It's almost unfair to compare the game to modern releases, since the game seems to be for N64 diehards aching for nostalgic kicks, and Perfect Dark soundly delivers. Developer 4J used higher resolution skins and textures for the 360 release, as well as bumped up the resolution to boot and made the game run at a solid 60 frames per second. If you remember playing games on the N64, than 4J's work will astound you: the game looks incredible, the best looking N64 game you've ever seen. Of course, N64 games don't really hold a candle to modern graphics, but even then Perfect Dark delivers some nice visuals, mostly in terms of style. The game has an incredibly clean, sleek look to every part of it's design, in stark contrast to the Grey, dirty games of today...especially funny, considering that Perfect Dark was designed to be a dirty, gritty game, set in a crummy looking future. Technology has come a long way in making a game look "grimy", and Perfect Dark's visuals can't even compare. Still, the clean visuals work for the game, and 4J's graphical work is to be commended
On the other hand, the online modes aren't nearly as polished and clean as the visuals. Developer 4J added online play to the game, giving fans the chance to relive their cardboard-box-on-the-T.V days of splitscreen multiplayer. Unfortunately, all the online modes are a hassle. Matchmaking and game setup take too long, and the actual online games are plagued with lag. The game also doesn't do anything if the host quits the match, so be prepared to be dumped unceremoniously back to the menu.
Even if the lag and matchmaking were improved, it's hard to imagine anyone exposed to modern multiplayer games to be satisfied with Perfect Dark's gameplay. Players will spend multiplayer matches desperately trying to find a gun on the ground trying to find a player, and then pulling the trigger as fast as they can. If you don't have a gun, you will almost certainly die. The gameplay simply doesn't seem built to deal with human players and, as a result, most multiplayer matches will bring into stock relief the frustration of aiming a gun at fast moving targets. It's also worth mentioning that, by contrast to the game's single player levels, the multiplayer maps in PD look terrible: a series of flat hallways and corridors with textures slapped onto walls and virtually no other geometry in the level. For anyone whose played modern games, Perfect Dark's multiplayer will seem embarrassingly archaic.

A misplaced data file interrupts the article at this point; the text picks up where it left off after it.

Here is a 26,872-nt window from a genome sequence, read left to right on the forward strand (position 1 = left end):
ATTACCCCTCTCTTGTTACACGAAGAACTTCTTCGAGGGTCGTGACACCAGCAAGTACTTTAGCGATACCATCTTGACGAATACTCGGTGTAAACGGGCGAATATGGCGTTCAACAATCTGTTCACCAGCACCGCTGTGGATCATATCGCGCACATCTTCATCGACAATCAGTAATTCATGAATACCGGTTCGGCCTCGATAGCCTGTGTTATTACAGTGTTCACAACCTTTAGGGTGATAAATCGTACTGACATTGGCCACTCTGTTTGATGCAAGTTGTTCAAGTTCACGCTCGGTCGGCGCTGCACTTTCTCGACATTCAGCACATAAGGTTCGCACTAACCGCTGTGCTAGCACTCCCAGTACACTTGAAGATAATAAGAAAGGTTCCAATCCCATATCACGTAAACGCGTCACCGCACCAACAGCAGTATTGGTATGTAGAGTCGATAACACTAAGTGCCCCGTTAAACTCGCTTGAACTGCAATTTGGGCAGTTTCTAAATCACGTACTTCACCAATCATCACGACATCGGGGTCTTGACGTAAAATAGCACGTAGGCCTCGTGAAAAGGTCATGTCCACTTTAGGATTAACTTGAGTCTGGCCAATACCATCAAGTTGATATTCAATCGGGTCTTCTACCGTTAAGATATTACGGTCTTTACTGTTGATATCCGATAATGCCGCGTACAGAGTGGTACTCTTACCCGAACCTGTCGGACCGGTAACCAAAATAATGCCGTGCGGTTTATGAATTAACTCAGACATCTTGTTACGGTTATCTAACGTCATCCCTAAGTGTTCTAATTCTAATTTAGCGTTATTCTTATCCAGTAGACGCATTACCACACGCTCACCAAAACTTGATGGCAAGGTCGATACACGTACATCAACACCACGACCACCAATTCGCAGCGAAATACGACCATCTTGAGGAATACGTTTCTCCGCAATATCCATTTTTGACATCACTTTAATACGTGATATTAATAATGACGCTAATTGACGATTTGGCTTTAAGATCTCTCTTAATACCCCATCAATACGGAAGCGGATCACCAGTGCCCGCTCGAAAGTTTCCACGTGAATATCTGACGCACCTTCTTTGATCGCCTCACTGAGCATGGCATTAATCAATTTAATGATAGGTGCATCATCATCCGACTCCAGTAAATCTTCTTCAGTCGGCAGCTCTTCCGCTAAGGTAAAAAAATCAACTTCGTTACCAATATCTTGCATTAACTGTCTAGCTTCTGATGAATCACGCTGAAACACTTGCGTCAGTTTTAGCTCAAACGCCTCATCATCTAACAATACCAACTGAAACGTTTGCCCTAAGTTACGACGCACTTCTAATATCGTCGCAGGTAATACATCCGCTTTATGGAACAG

Anyone who goes into Perfect Dark knows that the game is old, but do those problems still matter when the game if filled to bursting with content and is only $10? Speaking as a devoted N64 fan, I say, with a heavy heart, that those problems DO still matter. The very mechanics that assured Perfect Dark's place in gaming history are too old and too simplistic for a modern player. It's more valuable as a history lesson on how far shooters have come than as a fun game to play. As a result, only the N64 fans with nostalgic memories of the good old days should consider picking the game up. For all of it's content, Perfect Dark is a game that simply doesn't have enough to offer.